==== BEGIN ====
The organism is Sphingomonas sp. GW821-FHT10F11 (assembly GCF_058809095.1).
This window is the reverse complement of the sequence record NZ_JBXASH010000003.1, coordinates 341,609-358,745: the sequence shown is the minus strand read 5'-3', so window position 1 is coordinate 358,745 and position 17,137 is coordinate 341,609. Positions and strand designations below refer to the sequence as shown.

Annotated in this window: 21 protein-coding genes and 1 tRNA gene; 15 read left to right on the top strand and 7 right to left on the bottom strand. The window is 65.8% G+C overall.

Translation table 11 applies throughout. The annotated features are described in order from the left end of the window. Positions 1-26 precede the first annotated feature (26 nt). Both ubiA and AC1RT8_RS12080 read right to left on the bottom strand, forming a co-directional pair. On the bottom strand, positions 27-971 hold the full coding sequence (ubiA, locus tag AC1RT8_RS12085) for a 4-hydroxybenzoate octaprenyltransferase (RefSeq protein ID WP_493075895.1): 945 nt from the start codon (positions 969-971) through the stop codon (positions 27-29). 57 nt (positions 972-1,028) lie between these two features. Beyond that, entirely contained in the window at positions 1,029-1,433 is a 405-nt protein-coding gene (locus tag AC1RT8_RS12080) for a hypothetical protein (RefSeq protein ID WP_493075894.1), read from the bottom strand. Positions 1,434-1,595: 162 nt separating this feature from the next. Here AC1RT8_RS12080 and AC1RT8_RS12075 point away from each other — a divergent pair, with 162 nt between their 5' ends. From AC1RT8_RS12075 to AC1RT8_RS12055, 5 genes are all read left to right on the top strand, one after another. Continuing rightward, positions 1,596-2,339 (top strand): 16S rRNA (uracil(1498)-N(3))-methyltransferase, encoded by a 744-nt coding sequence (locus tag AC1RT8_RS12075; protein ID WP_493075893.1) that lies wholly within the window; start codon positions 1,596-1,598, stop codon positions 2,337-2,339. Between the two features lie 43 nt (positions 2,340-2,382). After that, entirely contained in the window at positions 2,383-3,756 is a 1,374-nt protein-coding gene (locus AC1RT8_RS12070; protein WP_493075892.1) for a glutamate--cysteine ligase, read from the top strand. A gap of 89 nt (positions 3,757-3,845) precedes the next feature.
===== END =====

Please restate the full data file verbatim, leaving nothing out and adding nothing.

The organism is Sphingomonas sp. GW821-FHT10F11 (assembly GCF_058809095.1).
This window is the reverse complement of the sequence record NZ_JBXASH010000003.1, coordinates 341,609-358,745: the sequence shown is the minus strand read 5'-3', so window position 1 is coordinate 358,745 and position 17,137 is coordinate 341,609. Positions and strand designations below refer to the sequence as shown.

Annotated in this window: 21 protein-coding genes and 1 tRNA gene; 15 read left to right on the top strand and 7 right to left on the bottom strand. The window is 65.8% G+C overall.

Translation table 11 applies throughout. The annotated features are described in order from the left end of the window. Positions 1-26 precede the first annotated feature (26 nt). Both ubiA and AC1RT8_RS12080 read right to left on the bottom strand, forming a co-directional pair. On the bottom strand, positions 27-971 hold the full coding sequence (ubiA, locus tag AC1RT8_RS12085) for a 4-hydroxybenzoate octaprenyltransferase (RefSeq protein ID WP_493075895.1): 945 nt from the start codon (positions 969-971) through the stop codon (positions 27-29). 57 nt (positions 972-1,028) lie between these two features. Beyond that, entirely contained in the window at positions 1,029-1,433 is a 405-nt protein-coding gene (locus tag AC1RT8_RS12080) for a hypothetical protein (RefSeq protein ID WP_493075894.1), read from the bottom strand. Positions 1,434-1,595: 162 nt separating this feature from the next. Here AC1RT8_RS12080 and AC1RT8_RS12075 point away from each other — a divergent pair, with 162 nt between their 5' ends. From AC1RT8_RS12075 to AC1RT8_RS12055, 5 genes are all read left to right on the top strand, one after another. Continuing rightward, positions 1,596-2,339 (top strand): 16S rRNA (uracil(1498)-N(3))-methyltransferase, encoded by a 744-nt coding sequence (locus tag AC1RT8_RS12075; protein ID WP_493075893.1) that lies wholly within the window; start codon positions 1,596-1,598, stop codon positions 2,337-2,339. Between the two features lie 43 nt (positions 2,340-2,382). After that, entirely contained in the window at positions 2,383-3,756 is a 1,374-nt protein-coding gene (locus AC1RT8_RS12070; protein WP_493075892.1) for a glutamate--cysteine ligase, read from the top strand. A gap of 89 nt (positions 3,757-3,845) precedes the next feature.